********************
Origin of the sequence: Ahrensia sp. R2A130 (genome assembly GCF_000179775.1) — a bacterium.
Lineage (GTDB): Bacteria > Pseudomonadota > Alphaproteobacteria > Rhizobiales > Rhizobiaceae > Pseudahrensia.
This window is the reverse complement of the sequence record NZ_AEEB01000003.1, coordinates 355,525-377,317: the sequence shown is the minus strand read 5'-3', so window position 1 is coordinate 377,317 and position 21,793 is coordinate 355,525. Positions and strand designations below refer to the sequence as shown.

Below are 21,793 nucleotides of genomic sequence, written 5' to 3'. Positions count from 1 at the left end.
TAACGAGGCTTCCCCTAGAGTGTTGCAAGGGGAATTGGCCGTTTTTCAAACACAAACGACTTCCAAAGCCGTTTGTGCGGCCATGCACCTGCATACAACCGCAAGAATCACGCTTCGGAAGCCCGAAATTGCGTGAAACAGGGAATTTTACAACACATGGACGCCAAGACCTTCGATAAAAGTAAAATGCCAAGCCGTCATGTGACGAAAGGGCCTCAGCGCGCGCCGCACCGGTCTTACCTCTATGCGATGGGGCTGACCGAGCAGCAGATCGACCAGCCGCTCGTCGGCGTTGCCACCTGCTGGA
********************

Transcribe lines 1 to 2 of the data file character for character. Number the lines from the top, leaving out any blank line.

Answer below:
Origin of the sequence: Ahrensia sp. R2A130 (genome assembly GCF_000179775.1) — a bacterium.
Lineage (GTDB): Bacteria > Pseudomonadota > Alphaproteobacteria > Rhizobiales > Rhizobiaceae > Pseudahrensia.